Impact, a Canada-based non-profit organization, is leaving the Kimberley Process (KP), claiming the scheme is ineffective in policing the diamond supply chain, the group said Thursday.
Impact, formerly Partnership Africa Canada, made the announcement at the end of the KP plenary event, which took place in Brisbane, Australia, from December 9 to 14.
The organization has been pushing for major reforms to the KP, arguing that “lax trading practices” have allowed conflict diamonds to enter the market, it said. It has also been seeking an expanded definition of “conflict diamond” that includes abuses by governments and private security firms, rather than just by rebels trying to overthrow national leaders.
“The internal controls that governments conform to do not provide the evidence of traceability and due diligence needed to ensure a clean, conflict-free and legal diamond supply chain,” said Joanne Lebert, Impact’s executive director (pictured). “Consumers have been given a false confidence about where their diamonds come from.”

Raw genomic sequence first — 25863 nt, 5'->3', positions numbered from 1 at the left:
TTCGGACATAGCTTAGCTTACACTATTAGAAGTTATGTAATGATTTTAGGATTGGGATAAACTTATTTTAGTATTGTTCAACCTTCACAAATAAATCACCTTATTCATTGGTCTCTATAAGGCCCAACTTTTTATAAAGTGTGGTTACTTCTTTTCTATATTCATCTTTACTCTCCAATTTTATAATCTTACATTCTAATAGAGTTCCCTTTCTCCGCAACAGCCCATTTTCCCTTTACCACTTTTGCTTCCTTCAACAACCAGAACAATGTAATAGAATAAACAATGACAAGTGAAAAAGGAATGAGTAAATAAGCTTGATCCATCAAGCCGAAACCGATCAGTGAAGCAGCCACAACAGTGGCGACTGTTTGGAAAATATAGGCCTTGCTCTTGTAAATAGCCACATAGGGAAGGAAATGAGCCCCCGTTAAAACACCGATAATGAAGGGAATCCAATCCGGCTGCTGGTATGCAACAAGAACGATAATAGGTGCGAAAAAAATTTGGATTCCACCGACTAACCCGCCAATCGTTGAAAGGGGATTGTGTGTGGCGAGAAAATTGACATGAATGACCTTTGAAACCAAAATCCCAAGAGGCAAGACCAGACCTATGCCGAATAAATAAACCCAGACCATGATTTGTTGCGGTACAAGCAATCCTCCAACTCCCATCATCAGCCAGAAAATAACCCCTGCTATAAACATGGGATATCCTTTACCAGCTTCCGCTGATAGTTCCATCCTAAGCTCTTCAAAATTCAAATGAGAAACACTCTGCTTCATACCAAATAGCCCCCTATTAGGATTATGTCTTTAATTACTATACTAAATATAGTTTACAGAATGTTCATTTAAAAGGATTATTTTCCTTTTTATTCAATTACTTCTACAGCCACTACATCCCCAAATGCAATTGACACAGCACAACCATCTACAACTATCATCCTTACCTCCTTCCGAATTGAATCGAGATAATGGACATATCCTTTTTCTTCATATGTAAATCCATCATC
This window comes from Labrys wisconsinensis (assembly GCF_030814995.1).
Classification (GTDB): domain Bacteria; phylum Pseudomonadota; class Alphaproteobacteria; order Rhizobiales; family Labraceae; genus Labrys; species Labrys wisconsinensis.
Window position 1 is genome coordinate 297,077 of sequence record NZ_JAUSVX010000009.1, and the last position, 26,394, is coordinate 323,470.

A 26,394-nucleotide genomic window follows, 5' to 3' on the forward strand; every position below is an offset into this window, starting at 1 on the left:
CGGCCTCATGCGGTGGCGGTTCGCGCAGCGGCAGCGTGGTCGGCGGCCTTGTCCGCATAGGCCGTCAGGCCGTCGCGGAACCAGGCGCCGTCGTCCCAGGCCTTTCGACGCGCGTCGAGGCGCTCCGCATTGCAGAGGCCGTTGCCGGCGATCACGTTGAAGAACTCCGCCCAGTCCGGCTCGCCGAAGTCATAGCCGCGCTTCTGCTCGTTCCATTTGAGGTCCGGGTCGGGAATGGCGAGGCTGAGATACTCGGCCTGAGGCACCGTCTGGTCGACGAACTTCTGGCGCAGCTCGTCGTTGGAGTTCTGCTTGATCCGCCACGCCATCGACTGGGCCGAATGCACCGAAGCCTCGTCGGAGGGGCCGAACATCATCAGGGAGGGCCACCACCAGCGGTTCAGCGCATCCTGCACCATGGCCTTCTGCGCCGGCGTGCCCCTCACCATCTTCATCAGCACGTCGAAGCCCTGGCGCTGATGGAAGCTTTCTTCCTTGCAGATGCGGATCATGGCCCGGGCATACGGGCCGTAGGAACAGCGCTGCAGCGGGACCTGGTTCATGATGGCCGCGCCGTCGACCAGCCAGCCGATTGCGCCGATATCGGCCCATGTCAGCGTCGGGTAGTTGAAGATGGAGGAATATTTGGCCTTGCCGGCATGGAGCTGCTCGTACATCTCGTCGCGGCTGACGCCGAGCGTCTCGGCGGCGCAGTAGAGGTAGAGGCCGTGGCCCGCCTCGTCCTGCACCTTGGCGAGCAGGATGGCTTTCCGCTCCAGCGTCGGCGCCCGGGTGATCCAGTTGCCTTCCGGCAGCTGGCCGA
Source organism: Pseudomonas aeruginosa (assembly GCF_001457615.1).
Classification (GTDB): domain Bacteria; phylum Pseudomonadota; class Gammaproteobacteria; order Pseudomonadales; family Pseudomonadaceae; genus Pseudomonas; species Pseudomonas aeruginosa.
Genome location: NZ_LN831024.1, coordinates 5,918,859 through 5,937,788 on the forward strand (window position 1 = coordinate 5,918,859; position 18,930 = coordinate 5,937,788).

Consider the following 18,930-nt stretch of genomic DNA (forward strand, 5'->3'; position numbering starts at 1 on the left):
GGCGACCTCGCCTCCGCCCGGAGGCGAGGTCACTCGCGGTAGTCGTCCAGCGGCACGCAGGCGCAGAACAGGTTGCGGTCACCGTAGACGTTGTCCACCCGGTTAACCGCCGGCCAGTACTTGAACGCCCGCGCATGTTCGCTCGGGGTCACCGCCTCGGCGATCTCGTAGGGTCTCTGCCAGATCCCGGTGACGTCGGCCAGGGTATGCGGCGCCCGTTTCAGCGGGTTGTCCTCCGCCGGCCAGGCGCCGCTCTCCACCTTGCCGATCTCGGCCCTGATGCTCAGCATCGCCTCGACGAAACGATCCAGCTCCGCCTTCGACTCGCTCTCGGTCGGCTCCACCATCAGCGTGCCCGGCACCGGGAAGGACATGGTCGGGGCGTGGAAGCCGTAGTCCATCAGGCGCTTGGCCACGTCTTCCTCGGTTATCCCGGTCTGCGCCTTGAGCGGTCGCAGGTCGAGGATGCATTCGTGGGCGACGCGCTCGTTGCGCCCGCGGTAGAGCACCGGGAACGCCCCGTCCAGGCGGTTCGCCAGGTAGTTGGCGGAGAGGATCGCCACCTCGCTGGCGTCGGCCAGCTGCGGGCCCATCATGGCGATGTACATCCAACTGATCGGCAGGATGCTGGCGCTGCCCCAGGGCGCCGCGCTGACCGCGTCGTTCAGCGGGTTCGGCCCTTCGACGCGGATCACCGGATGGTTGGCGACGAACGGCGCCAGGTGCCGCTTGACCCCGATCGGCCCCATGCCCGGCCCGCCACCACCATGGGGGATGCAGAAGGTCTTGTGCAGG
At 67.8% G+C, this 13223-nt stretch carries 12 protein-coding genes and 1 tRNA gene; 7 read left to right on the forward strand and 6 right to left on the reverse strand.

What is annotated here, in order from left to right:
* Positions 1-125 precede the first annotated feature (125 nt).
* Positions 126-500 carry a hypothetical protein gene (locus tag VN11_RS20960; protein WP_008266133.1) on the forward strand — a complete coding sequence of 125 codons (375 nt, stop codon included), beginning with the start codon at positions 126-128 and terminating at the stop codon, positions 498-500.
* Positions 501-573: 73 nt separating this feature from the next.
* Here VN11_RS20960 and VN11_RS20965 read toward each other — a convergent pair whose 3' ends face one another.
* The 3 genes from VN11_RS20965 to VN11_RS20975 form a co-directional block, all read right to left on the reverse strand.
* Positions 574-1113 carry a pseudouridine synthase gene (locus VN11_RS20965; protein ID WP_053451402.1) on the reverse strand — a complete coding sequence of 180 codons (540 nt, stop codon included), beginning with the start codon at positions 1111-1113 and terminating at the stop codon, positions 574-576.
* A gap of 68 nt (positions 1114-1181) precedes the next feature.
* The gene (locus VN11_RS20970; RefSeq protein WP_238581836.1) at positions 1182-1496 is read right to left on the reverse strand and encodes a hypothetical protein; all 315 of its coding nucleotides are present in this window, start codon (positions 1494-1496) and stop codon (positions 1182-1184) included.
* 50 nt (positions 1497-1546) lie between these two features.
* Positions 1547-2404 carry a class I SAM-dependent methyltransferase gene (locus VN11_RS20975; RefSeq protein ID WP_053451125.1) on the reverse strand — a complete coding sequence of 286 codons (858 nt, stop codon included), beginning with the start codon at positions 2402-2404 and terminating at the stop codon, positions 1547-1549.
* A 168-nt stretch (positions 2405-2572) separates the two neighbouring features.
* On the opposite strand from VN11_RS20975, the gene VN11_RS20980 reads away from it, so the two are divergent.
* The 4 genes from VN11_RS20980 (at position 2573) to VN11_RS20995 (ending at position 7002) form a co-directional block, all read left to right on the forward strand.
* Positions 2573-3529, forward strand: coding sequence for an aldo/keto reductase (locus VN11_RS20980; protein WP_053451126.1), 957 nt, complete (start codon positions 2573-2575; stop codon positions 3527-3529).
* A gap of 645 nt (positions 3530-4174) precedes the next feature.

The World Diamond Council (WDC), which represents the industry at the KP, was “saddened” by Impact’s exit from the scheme, it said.
“We will miss their individual contributions,” said WDC acting president Stéphane Fischler. “However, we welcome the fact that Impact will continue engaging with industry on our common goal to protect the integrity of the diamond value chain.”
Participants at the KP plenary discussed expanding the definition of conflict diamonds, the WDC said in its Thursday statement. All those taking part in the KP “must do what is necessary” to widen the scope of the term, thereby ensuring consumer confidence in diamonds, the council added.
Impact will still collaborate with KP members that “genuinely seek to end the trade of conflict and illicit diamonds,” the non-profit noted.